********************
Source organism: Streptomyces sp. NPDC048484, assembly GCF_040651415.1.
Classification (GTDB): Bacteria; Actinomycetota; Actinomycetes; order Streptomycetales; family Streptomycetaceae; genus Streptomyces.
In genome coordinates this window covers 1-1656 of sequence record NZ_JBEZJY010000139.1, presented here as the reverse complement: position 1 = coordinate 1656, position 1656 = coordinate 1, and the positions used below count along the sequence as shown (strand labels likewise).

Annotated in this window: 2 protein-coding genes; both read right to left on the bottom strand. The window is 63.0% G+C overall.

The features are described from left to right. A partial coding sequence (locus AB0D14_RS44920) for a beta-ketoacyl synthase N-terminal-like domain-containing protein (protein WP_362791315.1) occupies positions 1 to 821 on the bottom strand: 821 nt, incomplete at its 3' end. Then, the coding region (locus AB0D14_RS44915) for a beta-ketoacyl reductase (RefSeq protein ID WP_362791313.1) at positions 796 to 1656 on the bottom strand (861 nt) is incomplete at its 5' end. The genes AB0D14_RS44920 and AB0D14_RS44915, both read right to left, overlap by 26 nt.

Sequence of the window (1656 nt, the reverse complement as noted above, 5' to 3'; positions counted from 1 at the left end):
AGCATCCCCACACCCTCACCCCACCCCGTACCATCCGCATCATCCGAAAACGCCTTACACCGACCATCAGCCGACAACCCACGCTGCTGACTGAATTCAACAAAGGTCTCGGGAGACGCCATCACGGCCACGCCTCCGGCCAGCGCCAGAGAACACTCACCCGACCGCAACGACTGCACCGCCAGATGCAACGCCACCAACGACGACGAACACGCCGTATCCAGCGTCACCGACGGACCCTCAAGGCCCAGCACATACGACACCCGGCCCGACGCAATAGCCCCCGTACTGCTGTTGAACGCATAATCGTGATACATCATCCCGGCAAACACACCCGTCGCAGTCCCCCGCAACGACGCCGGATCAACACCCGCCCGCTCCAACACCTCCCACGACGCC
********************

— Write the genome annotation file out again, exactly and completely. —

Source organism: Streptomyces sp. NPDC048484, assembly GCF_040651415.1.
Classification (GTDB): Bacteria; Actinomycetota; Actinomycetes; order Streptomycetales; family Streptomycetaceae; genus Streptomyces.
In genome coordinates this window covers 1-1656 of sequence record NZ_JBEZJY010000139.1, presented here as the reverse complement: position 1 = coordinate 1656, position 1656 = coordinate 1, and the positions used below count along the sequence as shown (strand labels likewise).

Annotated in this window: 2 protein-coding genes; both read right to left on the bottom strand. The window is 63.0% G+C overall.

The features are described from left to right. A partial coding sequence (locus AB0D14_RS44920) for a beta-ketoacyl synthase N-terminal-like domain-containing protein (protein WP_362791315.1) occupies positions 1 to 821 on the bottom strand: 821 nt, incomplete at its 3' end. Then, the coding region (locus AB0D14_RS44915) for a beta-ketoacyl reductase (RefSeq protein ID WP_362791313.1) at positions 796 to 1656 on the bottom strand (861 nt) is incomplete at its 5' end. The genes AB0D14_RS44920 and AB0D14_RS44915, both read right to left, overlap by 26 nt.

Sequence of the window (1656 nt, the reverse complement as noted above, 5' to 3'; positions counted from 1 at the left end):
AGCATCCCCACACCCTCACCCCACCCCGTACCATCCGCATCATCCGAAAACGCCTTACACCGACCATCAGCCGACAACCCACGCTGCTGACTGAATTCAACAAAGGTCTCGGGAGACGCCATCACGGCCACGCCTCCGGCCAGCGCCAGAGAACACTCACCCGACCGCAACGACTGCACCGCCAGATGCAACGCCACCAACGACGACGAACACGCCGTATCCAGCGTCACCGACGGACCCTCAAGGCCCAGCACATACGACACCCGGCCCGACGCAATAGCCCCCGTACTGCTGTTGAACGCATAATCGTGATACATCATCCCGGCAAACACACCCGTCGCAGTCCCCCGCAACGACGCCGGATCAACACCCGCCCGCTCCAACACCTCCCACGACGCC